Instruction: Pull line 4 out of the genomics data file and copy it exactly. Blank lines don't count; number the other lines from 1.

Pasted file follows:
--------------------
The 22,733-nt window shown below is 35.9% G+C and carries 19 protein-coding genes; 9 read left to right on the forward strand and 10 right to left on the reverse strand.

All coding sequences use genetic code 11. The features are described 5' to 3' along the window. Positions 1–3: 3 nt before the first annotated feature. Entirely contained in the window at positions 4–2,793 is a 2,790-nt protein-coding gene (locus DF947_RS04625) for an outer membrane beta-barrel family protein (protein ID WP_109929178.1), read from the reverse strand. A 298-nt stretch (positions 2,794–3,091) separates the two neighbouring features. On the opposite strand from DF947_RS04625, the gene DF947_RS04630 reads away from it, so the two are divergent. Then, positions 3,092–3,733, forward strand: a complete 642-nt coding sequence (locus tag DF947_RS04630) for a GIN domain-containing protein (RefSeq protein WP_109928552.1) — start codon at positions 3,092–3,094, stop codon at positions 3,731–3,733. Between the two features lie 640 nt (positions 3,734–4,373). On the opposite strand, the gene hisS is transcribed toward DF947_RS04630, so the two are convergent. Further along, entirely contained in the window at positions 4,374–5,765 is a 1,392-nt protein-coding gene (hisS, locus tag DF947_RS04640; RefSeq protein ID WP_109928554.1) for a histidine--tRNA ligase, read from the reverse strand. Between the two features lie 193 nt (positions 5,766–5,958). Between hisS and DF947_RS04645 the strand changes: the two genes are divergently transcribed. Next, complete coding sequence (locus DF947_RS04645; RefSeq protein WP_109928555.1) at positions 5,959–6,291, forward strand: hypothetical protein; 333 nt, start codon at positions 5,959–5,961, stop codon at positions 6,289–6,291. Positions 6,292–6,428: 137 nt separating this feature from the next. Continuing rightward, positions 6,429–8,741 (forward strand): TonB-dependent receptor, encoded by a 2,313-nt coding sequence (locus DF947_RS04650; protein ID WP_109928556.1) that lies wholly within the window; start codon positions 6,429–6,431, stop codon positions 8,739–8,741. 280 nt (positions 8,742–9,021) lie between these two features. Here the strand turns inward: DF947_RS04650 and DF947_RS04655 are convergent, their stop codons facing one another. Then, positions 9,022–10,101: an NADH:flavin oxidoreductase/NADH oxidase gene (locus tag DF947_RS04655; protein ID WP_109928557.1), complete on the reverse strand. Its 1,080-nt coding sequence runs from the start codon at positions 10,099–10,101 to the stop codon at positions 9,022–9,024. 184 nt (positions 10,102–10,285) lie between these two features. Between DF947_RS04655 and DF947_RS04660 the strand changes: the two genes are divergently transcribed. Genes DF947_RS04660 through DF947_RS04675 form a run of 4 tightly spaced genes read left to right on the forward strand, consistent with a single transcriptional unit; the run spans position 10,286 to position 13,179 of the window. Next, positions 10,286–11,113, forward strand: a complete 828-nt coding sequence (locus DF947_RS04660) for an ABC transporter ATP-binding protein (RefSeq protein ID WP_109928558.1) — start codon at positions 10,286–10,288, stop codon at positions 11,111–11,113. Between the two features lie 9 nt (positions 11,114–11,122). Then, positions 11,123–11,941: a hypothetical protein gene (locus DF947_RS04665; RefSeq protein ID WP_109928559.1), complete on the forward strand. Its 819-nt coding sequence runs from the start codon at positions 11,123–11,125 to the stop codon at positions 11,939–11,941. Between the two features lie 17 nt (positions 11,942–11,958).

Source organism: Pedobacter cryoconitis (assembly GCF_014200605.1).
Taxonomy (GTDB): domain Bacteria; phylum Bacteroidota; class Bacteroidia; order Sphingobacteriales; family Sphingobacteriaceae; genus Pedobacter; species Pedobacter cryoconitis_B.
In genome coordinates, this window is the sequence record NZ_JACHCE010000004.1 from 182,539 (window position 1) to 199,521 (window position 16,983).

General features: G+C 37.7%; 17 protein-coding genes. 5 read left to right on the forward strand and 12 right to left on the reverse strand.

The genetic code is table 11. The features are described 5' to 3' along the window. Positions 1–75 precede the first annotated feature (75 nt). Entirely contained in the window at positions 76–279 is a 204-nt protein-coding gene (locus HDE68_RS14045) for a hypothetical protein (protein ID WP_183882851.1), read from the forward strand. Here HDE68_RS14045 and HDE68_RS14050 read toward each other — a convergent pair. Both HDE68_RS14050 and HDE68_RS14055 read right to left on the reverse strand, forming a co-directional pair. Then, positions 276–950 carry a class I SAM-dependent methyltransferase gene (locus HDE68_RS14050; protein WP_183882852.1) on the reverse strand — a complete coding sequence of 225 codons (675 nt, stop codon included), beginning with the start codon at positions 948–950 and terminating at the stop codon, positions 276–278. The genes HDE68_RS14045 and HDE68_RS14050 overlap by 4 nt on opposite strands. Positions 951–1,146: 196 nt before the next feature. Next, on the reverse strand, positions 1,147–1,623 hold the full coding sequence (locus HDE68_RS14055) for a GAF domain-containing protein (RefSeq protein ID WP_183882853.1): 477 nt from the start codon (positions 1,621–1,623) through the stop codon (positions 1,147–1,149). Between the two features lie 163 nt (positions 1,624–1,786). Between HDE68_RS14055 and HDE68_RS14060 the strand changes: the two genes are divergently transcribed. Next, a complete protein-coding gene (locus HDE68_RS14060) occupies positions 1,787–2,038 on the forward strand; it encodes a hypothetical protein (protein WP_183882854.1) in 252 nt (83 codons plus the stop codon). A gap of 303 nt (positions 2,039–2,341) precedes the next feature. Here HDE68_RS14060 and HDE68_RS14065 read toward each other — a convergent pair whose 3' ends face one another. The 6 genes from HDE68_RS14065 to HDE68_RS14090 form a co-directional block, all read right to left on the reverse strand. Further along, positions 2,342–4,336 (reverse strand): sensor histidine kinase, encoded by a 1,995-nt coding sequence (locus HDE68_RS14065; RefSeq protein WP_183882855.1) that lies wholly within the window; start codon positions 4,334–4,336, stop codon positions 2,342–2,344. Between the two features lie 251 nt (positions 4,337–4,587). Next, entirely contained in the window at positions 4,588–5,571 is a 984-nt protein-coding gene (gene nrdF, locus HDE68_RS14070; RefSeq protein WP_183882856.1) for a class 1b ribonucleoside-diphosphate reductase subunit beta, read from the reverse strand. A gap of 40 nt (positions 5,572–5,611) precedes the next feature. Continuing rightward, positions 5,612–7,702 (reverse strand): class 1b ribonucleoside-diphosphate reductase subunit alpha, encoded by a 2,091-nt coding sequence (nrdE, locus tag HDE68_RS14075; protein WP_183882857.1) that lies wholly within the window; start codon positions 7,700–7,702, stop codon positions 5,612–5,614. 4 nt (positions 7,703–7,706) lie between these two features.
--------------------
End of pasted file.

Taxonomy (GTDB): domain Bacteria; phylum Bacteroidota; class Bacteroidia; order Sphingobacteriales; family Sphingobacteriaceae; genus Pedobacter; species Pedobacter cryoconitis_B.